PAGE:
Businesses In 1920s The National Times Examiner The economy of the 1920’s centred on the recovery from war. When war time industries closed down, and thousands of returning soldiers were looking for jobs, no jobs and people looking for jobs made for lots of unemployment. But by the time the 1920’s rolled along, the economy was on the upswing. Huge wheat crops in 1925 to 1928 made for huge exports to other countries. More and more people began to buy farm machinery when tax on imported farm machinery was lowered.
Pulp and Paper, which included newsprint, was second in growing Canadian economy, in terms of exports. The big american newspapers wanted Canadian pulpwood to produce their newspapers. Such large amounts of newsprint was being shipped across the border that the government had to urge Canadian producers to save some news print for its own newspapers. This was just the beginning in the Americanization of Canada. As more and more Canadian exports were being directed into the United States, the British invested less and less into the Canadian economy, while the Americans invested more, and more, and more.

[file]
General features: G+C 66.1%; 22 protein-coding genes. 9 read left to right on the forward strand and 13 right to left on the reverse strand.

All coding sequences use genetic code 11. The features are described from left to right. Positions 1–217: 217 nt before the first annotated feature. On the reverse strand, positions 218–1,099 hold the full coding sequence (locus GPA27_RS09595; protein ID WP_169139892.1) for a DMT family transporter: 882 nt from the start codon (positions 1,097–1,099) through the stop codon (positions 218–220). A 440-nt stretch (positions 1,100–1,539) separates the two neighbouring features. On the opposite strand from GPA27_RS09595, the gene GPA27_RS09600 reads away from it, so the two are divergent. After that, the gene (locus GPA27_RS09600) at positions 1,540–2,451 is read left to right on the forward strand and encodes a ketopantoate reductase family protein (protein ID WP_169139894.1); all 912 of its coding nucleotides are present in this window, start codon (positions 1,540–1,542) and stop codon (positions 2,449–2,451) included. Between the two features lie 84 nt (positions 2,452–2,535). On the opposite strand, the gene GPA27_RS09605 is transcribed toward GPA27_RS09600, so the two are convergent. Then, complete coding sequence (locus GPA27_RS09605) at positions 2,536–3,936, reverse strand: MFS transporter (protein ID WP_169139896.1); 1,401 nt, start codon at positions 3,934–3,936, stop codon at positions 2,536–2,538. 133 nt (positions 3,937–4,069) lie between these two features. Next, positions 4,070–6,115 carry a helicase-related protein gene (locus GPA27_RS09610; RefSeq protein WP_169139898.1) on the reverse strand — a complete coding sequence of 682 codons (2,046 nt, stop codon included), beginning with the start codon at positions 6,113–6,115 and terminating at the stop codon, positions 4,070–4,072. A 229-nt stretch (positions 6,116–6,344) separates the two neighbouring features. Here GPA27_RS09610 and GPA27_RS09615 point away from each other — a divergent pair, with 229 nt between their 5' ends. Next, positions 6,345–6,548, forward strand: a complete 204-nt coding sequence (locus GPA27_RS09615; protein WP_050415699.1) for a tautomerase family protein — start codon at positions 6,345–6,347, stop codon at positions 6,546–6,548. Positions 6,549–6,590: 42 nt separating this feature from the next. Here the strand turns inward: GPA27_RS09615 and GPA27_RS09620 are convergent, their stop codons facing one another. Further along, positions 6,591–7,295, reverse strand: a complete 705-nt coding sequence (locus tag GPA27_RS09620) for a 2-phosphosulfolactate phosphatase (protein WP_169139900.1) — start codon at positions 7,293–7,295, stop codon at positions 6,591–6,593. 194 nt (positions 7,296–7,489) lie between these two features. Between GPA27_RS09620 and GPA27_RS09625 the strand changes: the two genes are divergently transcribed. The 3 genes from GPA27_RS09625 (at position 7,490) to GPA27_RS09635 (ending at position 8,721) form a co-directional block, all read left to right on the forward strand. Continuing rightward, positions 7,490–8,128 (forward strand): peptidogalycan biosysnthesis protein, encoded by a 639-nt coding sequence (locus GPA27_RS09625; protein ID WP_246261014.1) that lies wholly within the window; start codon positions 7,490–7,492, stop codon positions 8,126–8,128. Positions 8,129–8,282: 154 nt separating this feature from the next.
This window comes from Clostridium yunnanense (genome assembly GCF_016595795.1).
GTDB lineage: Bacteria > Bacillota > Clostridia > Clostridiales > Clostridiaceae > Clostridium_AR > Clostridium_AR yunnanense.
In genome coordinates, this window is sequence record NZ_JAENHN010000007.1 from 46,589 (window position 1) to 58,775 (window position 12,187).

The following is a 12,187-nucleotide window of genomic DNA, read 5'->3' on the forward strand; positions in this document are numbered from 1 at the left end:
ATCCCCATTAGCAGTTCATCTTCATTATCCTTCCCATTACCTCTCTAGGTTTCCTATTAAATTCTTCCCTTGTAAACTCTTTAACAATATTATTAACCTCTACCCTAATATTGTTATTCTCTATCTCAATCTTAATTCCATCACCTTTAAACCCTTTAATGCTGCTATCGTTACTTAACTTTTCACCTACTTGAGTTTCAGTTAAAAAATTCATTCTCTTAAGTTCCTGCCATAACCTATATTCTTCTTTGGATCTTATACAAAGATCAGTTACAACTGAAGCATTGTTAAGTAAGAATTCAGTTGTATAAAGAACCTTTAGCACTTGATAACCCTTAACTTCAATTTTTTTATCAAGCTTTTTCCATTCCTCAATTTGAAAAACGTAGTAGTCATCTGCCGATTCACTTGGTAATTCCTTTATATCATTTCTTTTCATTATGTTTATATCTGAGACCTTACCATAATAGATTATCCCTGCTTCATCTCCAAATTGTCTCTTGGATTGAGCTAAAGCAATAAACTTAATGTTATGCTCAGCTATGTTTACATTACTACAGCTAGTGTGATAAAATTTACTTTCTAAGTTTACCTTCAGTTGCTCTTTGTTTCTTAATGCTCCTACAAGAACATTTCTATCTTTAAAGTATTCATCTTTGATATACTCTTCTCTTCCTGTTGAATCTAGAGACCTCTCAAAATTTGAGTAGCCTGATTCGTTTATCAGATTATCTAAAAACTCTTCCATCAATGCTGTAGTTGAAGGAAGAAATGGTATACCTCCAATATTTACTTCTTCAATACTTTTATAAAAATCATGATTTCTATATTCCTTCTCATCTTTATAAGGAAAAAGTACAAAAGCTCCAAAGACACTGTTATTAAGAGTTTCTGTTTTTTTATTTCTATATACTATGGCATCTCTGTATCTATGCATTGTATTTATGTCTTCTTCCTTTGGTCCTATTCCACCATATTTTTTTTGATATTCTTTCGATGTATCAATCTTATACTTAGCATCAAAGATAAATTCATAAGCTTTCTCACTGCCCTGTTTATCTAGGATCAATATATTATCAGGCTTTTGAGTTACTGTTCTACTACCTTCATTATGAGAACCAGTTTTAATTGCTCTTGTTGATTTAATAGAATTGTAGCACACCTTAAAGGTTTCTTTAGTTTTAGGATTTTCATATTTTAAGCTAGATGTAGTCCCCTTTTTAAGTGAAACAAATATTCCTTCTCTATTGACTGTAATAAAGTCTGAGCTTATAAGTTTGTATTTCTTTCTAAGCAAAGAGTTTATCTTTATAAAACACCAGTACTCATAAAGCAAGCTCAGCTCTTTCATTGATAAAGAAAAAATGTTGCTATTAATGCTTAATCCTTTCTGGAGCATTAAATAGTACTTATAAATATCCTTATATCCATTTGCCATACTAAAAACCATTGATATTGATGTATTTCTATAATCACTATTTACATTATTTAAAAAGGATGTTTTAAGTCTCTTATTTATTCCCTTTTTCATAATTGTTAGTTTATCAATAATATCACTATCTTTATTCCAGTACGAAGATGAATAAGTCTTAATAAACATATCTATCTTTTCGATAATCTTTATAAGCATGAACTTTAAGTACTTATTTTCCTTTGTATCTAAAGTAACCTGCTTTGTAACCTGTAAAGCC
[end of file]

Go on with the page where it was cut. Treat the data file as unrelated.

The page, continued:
More and more Canadians began to believe in their country again, and more and more began to invest in various money making systems, such as stocks and bonds, investing in companies, and even making their own company. Anyone who had an idea could make a company to produce it. The most powerful business tycoon of the 1920’s was Sir Herbert Holt. Holt controlled so much of life in Canada, that when someone woke up, they switched on Holt’s lights, cooked their breakfast on Holt’s gas, smoked one of Holt’s cigarettes, read the newspaper that was printed on Holt’s paper, went to work on one of Holt’s streetcars, sat in an office heated by Holt’s coal, and then at night, went to see a movie at one of Holt’s theatres. Herbert Holt owned railroads, banks, mines, movie theatres, factories, anything the mind could imagine. He had very few friends, as in his funeral, when there were 8 car fulls of flowers, while few mourners at his funeral.
The 1920’s were truly a time for economic growth in Canada.